In .NET 7 we introduced support for an AddAuthorizationBuilder API that allowed users to register authorization services and configure authorization policies with a much terser invocation pattern. In this preview, we introduce a new Roslyn analyzer to support updating to the terser syntax with the new AddAuthorizationBuilder API when applicable.

Demo of AddAuthorizationBuilder analyzer

Thanks to community member, David Acker, for contributing this new analyzer!

Give feedback

We hope you enjoy this preview release of ASP.NET Core in .NET 8. Let us know what you think about these new improvements by filing issues on GitHub.

Thanks for trying out ASP.NET Core!


Discussion is closed. Login to edit/delete existing comments.

  • Guruprasad K 1

    Excellent (we are thrilled too…to use these features). Blazor is on its way to shine like a diamond! I appreciate this progress.

    Q1. New Blazor Web App project template – I need to initialize few things (C#) on the Web Assembly / client side startup in the browser. Where do I write them in the new project template? I used to write them in Client project Program.Main
    Q2. Will this template support / extent to add MAUI integration (share single code)?

    • Daniel RothMicrosoft employee 1

      Hi Guruprasad,

      Q1. New Blazor Web App project template – I need to initialize few things (C#) on the Web Assembly / client side startup in the browser. Where do I write them in the new project template? I used to write them in Client project Program.Main

      We haven’t enabled the Blazor WebAssembly integration yet, but you will still need a separate entry point that initializes the Blazor WebAssembly host. In existing Blazor WebAssembly apps the browser client part lives in a separate project with its own Program.cs file for this purpose. For .NET 8 we’re working on a single project model that uses multitargeting, so the current thinking is that you will have a server Program.cs file and then a Program.browser.cs file that is specific to the client, but we still need to see how things work out.

      Q2. Will this template support / extent to add MAUI integration (share single code)?

      Not for .NET 8. To share components between a .NET 8 Blazor Web App and a .NET MAUI Blazor Hybrid app, you will still need to factor your components into a shared common library.

  • Kumima Z 0

    Hi, Daniel
    For blazor united, if the RenderMode is not set, does it mean the default mode is SSR as static? And what’s the priority of the RenderMode attribute, if I set the RenderModeServer on the page component, will it make all the component in the page ServerMode or it depends on the attribute on each individual component? And I’m trying the newest template, the streaming render does not work on my end, the page still shows up after the Task.Delay finished.

    Updated: Streaming Render issue has been tracked through issue#47608.

    • Daniel RothMicrosoft employee 0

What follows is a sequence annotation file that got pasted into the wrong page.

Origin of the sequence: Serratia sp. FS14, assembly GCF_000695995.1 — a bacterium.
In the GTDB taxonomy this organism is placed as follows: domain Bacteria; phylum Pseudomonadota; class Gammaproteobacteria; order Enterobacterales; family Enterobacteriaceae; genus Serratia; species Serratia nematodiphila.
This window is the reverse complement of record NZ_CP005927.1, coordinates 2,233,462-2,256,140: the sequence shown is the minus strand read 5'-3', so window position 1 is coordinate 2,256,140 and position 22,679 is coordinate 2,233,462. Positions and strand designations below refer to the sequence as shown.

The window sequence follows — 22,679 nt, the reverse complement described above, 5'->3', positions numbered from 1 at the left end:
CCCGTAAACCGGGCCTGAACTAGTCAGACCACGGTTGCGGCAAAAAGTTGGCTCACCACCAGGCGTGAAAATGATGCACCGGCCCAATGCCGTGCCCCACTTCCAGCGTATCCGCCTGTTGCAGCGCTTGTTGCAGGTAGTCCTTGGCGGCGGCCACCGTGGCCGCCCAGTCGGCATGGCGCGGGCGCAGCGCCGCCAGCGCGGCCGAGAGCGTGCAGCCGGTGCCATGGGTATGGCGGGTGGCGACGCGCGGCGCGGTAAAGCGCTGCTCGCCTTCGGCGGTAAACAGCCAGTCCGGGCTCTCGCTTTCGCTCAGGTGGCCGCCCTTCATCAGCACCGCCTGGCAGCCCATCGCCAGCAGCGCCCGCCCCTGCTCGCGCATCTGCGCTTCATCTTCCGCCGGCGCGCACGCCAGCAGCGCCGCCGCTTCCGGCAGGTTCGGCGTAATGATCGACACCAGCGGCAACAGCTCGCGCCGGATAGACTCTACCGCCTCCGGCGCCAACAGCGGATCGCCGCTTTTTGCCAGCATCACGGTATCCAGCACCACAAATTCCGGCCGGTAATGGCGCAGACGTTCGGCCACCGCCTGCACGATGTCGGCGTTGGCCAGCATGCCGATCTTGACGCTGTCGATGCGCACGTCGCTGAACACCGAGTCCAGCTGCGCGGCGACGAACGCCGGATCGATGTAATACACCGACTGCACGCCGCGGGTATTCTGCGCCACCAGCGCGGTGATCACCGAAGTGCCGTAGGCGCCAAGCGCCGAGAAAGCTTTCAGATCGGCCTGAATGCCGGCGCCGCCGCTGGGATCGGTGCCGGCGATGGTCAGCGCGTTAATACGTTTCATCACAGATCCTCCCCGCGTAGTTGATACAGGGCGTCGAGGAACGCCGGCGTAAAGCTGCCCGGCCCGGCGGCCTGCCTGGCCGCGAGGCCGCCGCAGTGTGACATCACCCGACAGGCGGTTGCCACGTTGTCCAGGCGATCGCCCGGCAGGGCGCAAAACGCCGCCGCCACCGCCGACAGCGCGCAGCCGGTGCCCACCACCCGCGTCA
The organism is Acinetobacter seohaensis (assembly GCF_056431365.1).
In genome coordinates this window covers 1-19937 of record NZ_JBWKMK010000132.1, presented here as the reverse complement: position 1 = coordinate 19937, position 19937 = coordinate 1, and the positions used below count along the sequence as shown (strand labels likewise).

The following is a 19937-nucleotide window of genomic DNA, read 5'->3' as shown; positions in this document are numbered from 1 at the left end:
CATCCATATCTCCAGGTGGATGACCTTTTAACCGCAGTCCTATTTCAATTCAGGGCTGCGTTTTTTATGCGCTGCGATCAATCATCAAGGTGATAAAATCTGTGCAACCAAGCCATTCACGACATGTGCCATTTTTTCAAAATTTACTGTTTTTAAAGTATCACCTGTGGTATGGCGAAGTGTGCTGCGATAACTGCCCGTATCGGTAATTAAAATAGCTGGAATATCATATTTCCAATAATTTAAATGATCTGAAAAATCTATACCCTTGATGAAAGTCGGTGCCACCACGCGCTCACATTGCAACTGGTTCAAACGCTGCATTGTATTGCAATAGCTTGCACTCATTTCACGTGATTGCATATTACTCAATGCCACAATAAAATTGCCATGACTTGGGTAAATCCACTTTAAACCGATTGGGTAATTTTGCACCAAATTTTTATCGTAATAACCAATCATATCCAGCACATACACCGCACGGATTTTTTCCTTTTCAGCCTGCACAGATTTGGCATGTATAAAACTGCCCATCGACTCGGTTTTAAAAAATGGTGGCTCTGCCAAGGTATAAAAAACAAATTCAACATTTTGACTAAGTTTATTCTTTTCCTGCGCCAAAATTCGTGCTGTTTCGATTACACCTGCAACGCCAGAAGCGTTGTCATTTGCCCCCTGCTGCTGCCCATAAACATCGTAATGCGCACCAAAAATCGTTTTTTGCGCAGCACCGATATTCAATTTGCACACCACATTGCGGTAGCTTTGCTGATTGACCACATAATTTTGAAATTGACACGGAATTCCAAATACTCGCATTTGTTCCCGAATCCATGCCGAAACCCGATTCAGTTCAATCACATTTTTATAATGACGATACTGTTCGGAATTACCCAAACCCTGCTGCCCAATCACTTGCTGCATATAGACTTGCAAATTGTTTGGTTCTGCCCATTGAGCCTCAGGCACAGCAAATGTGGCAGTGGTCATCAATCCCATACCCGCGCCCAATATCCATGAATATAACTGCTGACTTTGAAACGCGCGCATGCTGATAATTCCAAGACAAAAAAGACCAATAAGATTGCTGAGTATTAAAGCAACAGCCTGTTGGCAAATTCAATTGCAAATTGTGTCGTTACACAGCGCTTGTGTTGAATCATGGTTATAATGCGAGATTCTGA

if the RenderMode is not set, does it mean the default mode is SSR as static?

      Yup, you get server-side rendering by default. No interactivity.

      if I set the RenderModeServer on the page component, will it make all the component in the page Server

      Yes, we decided to not allow interweaving components with different render modes. Blazor Serer components can only contain other Blazor Server components, Blazor WebAssembly components can only contain other Blazor WebAssembly components. Server-side rendered components can contain components using any render mode.

      Streaming Render issue has been tracked through issue

      Right, you need to disable CSS hot reload to get streaming rendering to work right now during development.

  • David Roth 1

    It feels a bit odd that I have to download the 5,4 GB C++ Desktop workload in order to use Native AOT.
    Are there plans to introduce more fine grained workloads in the future so that we dont have to install 5 GB of stuff just to native-aot .net ?

  • Michalis Kanios 1

    Hi Daniel,

    Duende IdentityServer was removed from React and Angular templates, what are the plans for Blazor Web Assembly and the new Blazor Web App templates?

  • toàn ba 1

    AdditionalAssemblies not working in app.razor

  • nguyen nam 1

    how to make AdditionalAssemblies work in blazor web app???????

    • Daniel RothMicrosoft employee 0

      It sounds like you may be hitting a similar issue to the previous commenter. If you haven’t already done so, please open a GitHub issue with details on the steps you tried and the issues you ran into so that we can investigate.

  • Mark 0

    Very nice updates, thank you! I have a few questions:
    Q1. How do we do a redirect after a form post? I tried using NavigationManager but it throws a NavigationException. In Razor Pages we return a Redirect IActionResult, is there some corresponding method here?
    Q2. Will antiforgery tokens be automatically handled by the framework in form posts?

  • Eugene Ivanoff 0

    When triple quotes in Razor Editor will work?

  • Alberto T. Payero Mota 0

    The app.razor dosen’t admit a script src=”js/bootstrap.min.js” . We need because when the page is for mobile then menu dosen’t works.

    and then @daniel Roth?